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Inside the clever driving strategy Lexi Thompson used at the Shriners


Michael Owens

October 13, 2023

At the start of the Shriners Children's Open, Lexi Thompson said becoming the first woman since Babe Didrikson Zaharias in 1945 to make the cut in a men's event would be among the biggest achievement of her career.

She was just the seventh woman in history to try, and for a while, it looked like she might. Thompson played her way inside the cutline deep into her second round., but her rounds of 73-69 meant she was likely to miss as play continued on Friday. Her run but her run captivated and inspired the golf world along the way. And her good play wasn’t just the result of elite skill, but clever game management.

How Lexi chased roll

On the course, the primary issue that Thompson, like the trailblazing female golfers before her, was a relative lack of driving distance.

Thompson played from the same set of tees as her male counterparts at the Shriners. Her average ball speed hovered around 155 mph for most of the tournament. The PGA Tour's average tour speed, by contrast, is 172 mph. It led to a distance discrepancy that left Thompson ranked 116th in the field in Driving Distance, with a 301-yard average.

Yet through an adept combination of elite level skill and smarts, Lexi was able to mitigate this disadvantage, and put herself in contention to make the cut anyway.

Thompson's stock shot off the tee is a draw—a shot that moves from right-to-left. But as the tournament unfolded, golf fans watching closely could see Thompson turning the dial up and down on her draw at different points during her round.

On certain holes where Lexi didn't need to stretch more distance out of her drives, she would turn the dial down, hitting a shot that that flew higher than her standard, with slightly more backspin, and mostly straight.

We saw this on the second hole, which moves severely from left-to-right (an awkward fit for her right-to-left draw players) during her first round.

We saw it also on the reachable par-4 15th hole during her second round. Lexi had the distance required to reach the green with a driver, so the priority became landing something soft enough to hold the green—which she did.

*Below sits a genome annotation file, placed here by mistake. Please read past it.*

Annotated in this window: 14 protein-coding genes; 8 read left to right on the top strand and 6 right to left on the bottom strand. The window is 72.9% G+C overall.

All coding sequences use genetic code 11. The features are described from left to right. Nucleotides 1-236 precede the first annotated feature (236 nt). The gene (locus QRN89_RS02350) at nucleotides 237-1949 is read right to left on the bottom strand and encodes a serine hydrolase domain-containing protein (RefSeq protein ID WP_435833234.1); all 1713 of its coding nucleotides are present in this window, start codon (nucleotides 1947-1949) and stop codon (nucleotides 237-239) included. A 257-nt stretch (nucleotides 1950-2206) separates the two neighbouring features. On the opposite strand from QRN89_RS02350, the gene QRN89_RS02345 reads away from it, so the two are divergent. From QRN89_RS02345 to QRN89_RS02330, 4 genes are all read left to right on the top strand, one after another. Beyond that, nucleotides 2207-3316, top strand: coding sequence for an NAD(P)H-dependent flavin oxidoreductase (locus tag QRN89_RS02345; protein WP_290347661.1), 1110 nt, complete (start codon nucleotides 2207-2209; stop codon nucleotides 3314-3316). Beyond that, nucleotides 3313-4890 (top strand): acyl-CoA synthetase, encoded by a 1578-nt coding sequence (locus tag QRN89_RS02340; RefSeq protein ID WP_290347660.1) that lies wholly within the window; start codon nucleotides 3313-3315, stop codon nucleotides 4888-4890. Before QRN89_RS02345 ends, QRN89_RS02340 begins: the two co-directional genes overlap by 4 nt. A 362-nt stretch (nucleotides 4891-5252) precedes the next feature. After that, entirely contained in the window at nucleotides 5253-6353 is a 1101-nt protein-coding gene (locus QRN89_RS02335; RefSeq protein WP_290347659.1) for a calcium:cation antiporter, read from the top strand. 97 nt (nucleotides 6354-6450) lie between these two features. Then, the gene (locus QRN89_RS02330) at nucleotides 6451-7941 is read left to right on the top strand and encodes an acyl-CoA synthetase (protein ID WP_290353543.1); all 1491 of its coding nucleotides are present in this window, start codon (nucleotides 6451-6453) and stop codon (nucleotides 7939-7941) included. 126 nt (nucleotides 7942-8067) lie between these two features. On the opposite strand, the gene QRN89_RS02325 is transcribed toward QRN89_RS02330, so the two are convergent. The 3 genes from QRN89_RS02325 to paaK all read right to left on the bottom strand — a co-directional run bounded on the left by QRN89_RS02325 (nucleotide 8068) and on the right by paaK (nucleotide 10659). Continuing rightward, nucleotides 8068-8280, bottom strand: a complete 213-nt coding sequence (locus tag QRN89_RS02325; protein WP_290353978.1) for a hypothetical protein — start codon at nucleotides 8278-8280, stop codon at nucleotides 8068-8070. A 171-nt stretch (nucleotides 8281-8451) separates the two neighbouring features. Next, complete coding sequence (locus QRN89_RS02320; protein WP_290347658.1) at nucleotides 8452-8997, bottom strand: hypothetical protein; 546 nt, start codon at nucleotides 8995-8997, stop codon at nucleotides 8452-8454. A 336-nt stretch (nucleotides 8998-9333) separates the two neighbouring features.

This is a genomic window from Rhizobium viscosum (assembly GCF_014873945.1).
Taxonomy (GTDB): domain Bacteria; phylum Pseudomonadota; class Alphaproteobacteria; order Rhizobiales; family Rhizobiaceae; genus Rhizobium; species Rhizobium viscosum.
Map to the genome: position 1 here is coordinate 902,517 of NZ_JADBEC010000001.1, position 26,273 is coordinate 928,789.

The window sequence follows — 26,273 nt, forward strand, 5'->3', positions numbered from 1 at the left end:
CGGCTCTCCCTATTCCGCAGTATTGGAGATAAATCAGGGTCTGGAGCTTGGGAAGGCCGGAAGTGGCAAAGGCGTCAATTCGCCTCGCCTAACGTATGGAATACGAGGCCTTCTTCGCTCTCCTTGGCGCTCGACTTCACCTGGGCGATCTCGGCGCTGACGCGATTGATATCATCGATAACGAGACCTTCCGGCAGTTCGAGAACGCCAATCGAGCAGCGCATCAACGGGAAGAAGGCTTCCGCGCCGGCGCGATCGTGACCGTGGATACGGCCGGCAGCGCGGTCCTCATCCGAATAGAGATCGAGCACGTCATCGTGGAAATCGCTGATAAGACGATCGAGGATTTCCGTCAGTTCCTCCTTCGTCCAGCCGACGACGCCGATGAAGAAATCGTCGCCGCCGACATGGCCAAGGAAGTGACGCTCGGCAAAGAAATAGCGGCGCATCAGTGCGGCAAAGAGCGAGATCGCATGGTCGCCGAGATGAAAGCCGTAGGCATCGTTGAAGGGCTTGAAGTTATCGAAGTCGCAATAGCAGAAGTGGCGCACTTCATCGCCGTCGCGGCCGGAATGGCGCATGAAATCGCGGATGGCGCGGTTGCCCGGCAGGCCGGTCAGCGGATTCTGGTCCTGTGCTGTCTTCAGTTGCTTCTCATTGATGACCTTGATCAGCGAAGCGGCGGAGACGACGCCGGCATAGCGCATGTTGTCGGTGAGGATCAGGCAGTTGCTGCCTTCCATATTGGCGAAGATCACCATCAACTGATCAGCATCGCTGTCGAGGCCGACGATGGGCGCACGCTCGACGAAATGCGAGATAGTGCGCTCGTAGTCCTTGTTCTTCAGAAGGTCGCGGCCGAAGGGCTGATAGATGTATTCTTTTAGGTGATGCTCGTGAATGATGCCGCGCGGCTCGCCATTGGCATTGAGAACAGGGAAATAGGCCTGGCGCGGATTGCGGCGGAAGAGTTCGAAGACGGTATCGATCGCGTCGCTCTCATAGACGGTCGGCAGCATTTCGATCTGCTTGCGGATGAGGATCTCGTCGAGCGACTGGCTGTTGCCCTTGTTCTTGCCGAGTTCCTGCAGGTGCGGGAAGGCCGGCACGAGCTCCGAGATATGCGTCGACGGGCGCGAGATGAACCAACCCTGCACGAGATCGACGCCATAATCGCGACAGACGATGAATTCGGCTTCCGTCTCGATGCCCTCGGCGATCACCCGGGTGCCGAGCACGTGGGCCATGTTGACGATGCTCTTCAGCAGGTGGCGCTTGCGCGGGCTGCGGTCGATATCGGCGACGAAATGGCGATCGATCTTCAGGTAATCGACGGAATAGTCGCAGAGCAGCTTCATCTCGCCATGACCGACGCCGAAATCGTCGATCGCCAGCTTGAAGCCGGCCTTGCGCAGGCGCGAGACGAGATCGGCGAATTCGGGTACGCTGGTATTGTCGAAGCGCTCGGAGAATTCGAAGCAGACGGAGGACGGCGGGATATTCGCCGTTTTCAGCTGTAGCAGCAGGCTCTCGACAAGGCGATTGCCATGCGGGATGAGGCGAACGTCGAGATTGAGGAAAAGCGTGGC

Then, on holes where Thompson needed as much distance as she could muster, she turned the dial up. Her stock right-to-left draw became bigger and more severe, which reduced the amount of backspin on her drives. When Lexi turned to this shot the ball landed and rolled—a lot. It allowed her to maximize her driving distance to her fullest extend, especially as the fairways began firming up over the course of her rounds.

We saw this on the fourth hole, one of the longest par-4s on the course, during her second round.

You could also spot it on the nearly 600-yard 13th hole during her first round.

It's not easy to conjure up this amount of curve on your driver and still maintain enough accuracy to hit the fairway, but Thompson did. She ranked inside the top 20 in driving accuracy over the week, which helped her SG/off-the-tee ranking (81st) jump higher than her driving distance ranking (116th).

It was an impressive display of control and creativity from a player who makes her money on the LPGA Tour leaning on her distance. But that's what great players do. When the circumstances call for it, they adapt. That’s what Lexi did, and it was a joy to watch.

What the rest of us can learn

As for the takeaway for the rest of us? That too much backspin on drives is a driving distance killer. If you hit a slice, you almost certainly have too much distance-killing backspin. Same with if you have a driver that isn't fit for your swing. It's all about landing in your optimal zone.